The world seems to change so rapidly, it often feels hard to keep up - especially in the realm of media technology. Platforms, devices, apps, and other media forms all seem to emerge and then obsolesce with dizzying rapidity. Should we see the inability of practice to keep up with technological change as some kind of failure? Should we leave the question of how we live with technology to those who impose it upon us? Or can we view our experience and our practices as points of departure for a more constructive critique of the high-speed society? Those of us who work with media frequently devise and use strategies for adapting to and managing the pressures of this high-speed society. We see this as a form of ‘media literacy’ that isn’t confined to institutional settings, like university classrooms. is a platform for sharing critical, reflective, and creative literacies and strategies developed through academic and non-academic media practices, broadly defined.

The aim of the Pause for Thought is to create an interdisciplinary network of scholars, writers, artists, and media practitioners who are invested in the future of media literacy in our high-speed society. With, we will be collating a rolling series of creative and reflective contributions, developed primarily through two online workshops including academic and non-academic participants, that outline methods and strategies for dealing with rapid media change.

Current contributions include a report on our first workshop and contributions by Emma Cocker, Paula Morison, and Pause for Thought’s investigators, Thomas Sutherland and Scott Wark. Forthcoming contributions include reflections or responses by Sam Meech, Niall Docherty and Zara Dinnen, JR Carpenter, Jess Henderson, and Erica Scourti, with more to be announced. The Pause for Thought project is funded by the Arts and Humanities Research Council as part of their Research Networking Scheme grant, and is supported by the University of Lincoln and the University of Warwick. was designed and created by


Mon 27 Sep 2021, 15:51 | Tags: front-page-2, Scott Wark

Racial Attention Deficit

Racial minorities bring novel perspectives to the organizations in which they work. But what if White Americans are not paying attention to their Black colleagues? In an experiment involving more than 2,500 White working-age Americans, we show that Whites are less likely to follow the choices and learn from their Black peers. We further propose and test several measures to mitigate this racial attention deficit.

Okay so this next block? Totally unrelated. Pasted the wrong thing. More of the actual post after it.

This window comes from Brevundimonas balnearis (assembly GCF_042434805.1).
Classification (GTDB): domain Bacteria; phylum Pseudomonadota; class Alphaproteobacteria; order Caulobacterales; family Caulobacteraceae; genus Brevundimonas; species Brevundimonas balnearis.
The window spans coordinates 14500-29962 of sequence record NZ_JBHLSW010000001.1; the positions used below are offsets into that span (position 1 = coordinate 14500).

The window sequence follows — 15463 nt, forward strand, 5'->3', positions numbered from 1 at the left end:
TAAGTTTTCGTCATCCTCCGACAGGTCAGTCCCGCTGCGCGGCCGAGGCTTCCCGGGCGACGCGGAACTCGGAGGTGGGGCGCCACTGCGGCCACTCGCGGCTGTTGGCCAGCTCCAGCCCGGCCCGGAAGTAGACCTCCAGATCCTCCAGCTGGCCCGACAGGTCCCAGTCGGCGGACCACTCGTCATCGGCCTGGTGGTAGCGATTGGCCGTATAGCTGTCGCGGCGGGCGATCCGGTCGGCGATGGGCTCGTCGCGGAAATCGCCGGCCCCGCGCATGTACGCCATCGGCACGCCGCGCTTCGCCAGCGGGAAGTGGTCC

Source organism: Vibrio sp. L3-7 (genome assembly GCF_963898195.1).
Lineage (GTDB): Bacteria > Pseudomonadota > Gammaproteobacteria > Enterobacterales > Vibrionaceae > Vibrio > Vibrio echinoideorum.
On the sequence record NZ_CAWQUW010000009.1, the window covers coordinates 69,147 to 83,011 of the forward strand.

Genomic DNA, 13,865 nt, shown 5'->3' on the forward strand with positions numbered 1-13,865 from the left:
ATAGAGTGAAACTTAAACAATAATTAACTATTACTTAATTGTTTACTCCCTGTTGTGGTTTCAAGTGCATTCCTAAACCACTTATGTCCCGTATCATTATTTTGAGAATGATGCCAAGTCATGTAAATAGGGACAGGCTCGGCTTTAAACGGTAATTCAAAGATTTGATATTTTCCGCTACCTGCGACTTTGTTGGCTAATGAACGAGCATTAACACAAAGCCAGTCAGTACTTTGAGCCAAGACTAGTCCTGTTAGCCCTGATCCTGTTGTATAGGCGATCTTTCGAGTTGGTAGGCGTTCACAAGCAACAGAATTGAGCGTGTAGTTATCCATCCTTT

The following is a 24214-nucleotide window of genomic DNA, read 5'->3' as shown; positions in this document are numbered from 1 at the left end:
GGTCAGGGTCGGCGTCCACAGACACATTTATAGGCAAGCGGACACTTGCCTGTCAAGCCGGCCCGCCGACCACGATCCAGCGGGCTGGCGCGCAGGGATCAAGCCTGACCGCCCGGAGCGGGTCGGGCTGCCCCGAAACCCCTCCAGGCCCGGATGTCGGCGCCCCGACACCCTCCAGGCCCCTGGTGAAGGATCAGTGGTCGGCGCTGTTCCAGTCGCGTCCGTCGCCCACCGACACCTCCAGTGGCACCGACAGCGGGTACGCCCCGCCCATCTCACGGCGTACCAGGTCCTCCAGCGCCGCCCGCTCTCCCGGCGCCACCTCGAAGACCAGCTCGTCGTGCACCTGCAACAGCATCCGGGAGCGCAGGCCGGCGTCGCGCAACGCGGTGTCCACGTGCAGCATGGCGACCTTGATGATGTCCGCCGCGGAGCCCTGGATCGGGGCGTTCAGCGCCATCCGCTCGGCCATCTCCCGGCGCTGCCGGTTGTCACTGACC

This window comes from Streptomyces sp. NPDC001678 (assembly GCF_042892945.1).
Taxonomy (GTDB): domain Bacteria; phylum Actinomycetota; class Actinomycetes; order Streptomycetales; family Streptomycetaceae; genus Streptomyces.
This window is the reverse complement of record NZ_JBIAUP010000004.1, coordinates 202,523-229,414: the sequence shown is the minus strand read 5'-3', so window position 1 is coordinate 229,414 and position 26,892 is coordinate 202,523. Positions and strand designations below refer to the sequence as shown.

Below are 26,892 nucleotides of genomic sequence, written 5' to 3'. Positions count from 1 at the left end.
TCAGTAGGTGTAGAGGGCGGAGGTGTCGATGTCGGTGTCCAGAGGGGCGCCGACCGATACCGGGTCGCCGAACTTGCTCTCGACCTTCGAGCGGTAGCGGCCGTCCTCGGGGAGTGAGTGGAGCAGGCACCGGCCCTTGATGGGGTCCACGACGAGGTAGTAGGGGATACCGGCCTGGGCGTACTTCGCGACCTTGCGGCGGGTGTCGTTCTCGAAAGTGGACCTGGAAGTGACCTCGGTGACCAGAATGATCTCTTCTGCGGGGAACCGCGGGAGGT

Mon 20 Sep 2021, 15:54 | Tags: David Stark, front-page-1

The British Academy Postdoctoral Fellowship

The British Academy Postdoctoral Fellowship is a 36-month award made to an annual cohort of outstanding early career researchers in the humanities or social sciences.

The purpose of this award is to enable the award holder to pursue an independent research project, towards the completion of a significant piece of publishable research.

Please note that eligibility criteria have been updated for 2021, to take into account the potential impact of the pandemic.

CIM invites applications from suitably qualified candidates to support in the latest round of the scheme. Please contact Dr Nate Tkacz ( for further information.

Wed 11 Aug 2021, 15:09 | Tags: front-page-2

Walkability Perception and its Relations to Scenery Elements and Socio-Demographics

Walking has numerous benefits for the mental and physical health. It is a sustainable mode of mobility that modern cities should incentivise. Walkability, a notion of how friendly a street is for walking, entails different aspects like the perception of safety, beauty and social vibrancy. The perception of walkability is also influenced by the physical structure and spatial configuration of streets and their features.

Most studies on walkability are conducted based on interviews collecting valuable and detailed data. However, this data collection procedure is time- and resource-intensive and difficult to upscale to large areas. This project will leverage on street view imagery, deep learning image interpretation, crowdsourcing technologies, and geospatial datasets to develop a data-driven account of how the perception of walkability relates to physical, social and visual attributes of streets across different social groups, thus providing city administrators and planners a concrete and transferable methodology that helps them evaluate and enhance the liveability of their cities. Besides a transferable methodology to estimate city-wide walkability, we will propose data visualisations that surface the diversified perception of the urban space across different groups and that may support data-based theoretical developments on this multi-dimensional concept.

Mon 09 Aug 2021, 09:17 | Tags: Tessio Novack, front-page-2